The Covey Center’s rendition of the classic thriller “Wait Until Dark” provides quick dialogue, an intricate storyline, and heavy doses of suspense. Cast members pull you deep into a sinister plot that leaves you holding your breath until the last second.
The show’s director, Dave Hanson, a long-time fan of the story, said he was excited to work with such an exciting plot and characters.
“I’ve always loved the script and the movie since I was a kid,” Hanson said in an email. “I really think that what has always drawn me to this show is the richness and realism of every character in the story.”
Before the play even begins, as audience members take their seats, they are thrown back in time. The set, filled with authentic 1960s props, helps convince spectators that they have entered a different time period.
According to a News release, the Covey Center’s performance was inspired by the show’s main prop: an authentic 1960s refrigerator. The white fridge stands out against a colorful background, filled with various pieces of furniture, household items, and other authentic era props. Despite “Wait Until Dark”‘s involved plot, the cast’s interactions with these simple pieces of 1960s culture allow audiences to follow the storyline more easily.
According to Hanson, many of the props used already belonged to the Covey Center, while others were brought in. Although cast and crew members toyed around with the idea of setting their performance in another time period, they ultimately decided to use the vintage props and stay with the original script.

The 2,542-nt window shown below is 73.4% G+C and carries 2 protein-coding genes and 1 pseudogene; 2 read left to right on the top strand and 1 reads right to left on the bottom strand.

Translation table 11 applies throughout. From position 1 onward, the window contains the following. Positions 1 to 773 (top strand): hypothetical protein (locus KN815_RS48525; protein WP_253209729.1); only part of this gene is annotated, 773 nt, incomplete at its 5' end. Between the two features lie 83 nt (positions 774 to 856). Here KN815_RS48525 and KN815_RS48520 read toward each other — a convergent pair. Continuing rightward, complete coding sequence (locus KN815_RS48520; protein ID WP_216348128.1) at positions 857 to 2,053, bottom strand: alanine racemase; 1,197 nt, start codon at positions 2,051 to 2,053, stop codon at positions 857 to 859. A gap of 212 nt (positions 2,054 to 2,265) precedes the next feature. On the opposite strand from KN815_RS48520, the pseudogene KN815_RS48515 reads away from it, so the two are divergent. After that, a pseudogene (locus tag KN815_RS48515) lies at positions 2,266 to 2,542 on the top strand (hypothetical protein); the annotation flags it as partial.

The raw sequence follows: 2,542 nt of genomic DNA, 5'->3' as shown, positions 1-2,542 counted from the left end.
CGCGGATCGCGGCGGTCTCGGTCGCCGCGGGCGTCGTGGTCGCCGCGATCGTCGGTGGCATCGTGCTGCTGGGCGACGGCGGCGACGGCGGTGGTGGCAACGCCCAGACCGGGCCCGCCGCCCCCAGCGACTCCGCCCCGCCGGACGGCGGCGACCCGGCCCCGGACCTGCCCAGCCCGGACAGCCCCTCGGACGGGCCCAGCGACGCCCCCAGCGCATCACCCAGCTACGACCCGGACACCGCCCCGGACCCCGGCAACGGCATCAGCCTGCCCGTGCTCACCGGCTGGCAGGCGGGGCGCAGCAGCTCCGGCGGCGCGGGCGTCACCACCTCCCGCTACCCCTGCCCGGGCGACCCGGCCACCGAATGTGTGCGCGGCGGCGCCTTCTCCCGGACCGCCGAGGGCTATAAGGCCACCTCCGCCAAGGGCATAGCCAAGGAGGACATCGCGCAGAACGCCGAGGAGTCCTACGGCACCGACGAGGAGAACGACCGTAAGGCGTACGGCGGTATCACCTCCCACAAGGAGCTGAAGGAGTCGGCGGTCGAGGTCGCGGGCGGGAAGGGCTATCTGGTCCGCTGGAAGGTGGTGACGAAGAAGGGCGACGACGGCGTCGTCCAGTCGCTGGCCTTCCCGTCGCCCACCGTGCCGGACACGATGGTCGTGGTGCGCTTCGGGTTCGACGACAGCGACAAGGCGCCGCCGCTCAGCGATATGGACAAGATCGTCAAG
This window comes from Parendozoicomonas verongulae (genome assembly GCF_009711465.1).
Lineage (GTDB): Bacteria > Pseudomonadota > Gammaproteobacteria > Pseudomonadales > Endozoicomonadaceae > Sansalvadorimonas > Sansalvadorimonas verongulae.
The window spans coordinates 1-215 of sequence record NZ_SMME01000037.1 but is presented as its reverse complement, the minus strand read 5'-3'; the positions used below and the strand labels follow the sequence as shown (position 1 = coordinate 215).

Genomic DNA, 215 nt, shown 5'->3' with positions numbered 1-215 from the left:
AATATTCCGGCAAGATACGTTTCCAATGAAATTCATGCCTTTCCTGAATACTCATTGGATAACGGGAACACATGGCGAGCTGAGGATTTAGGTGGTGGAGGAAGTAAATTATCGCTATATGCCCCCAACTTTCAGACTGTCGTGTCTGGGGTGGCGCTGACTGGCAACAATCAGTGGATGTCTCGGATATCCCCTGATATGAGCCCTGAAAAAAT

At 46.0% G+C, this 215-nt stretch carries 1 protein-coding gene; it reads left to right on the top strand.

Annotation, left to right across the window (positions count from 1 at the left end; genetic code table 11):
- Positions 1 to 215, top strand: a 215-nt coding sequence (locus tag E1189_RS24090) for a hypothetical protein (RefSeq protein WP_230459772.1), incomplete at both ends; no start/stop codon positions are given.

Before the lights went down, much of the play’s audience could be heard eagerly wishing for suspense and chills during the performance.
Christi Coats and Danai Sirrine, both BYU juniors, were two of those audience members.
“I didn’t know that a play could be creepy,” Coats said. “There was really good acting and they did well with such a small cast.”
Sirrine, who had seen the original film version of the story, hoped the stage version would compare.
“I’m impressed, because they did a really good job making it suspenseful, Sirrine said.
“Wait Until Dark” contains just enough comedy to offset the darker moments of the story, making it ideal for students and those looking for a little scare in the theater.
“I think ‘Wait Until Dark’ offers a fantastic thriller, without relying on gore and mindless effects,” Hanson said in an email. “It’s a seemingly real, intelligent and exciting story that really gets in your head.”
The show’s remaining performances will be September 13-15, 17, 20-22 in the Main Hall of the Covey Center. Tickets are $12 and can be purchased at the box office located at 425 W. Center St., online at www.coveycenter.org, or by calling 801.852.7007.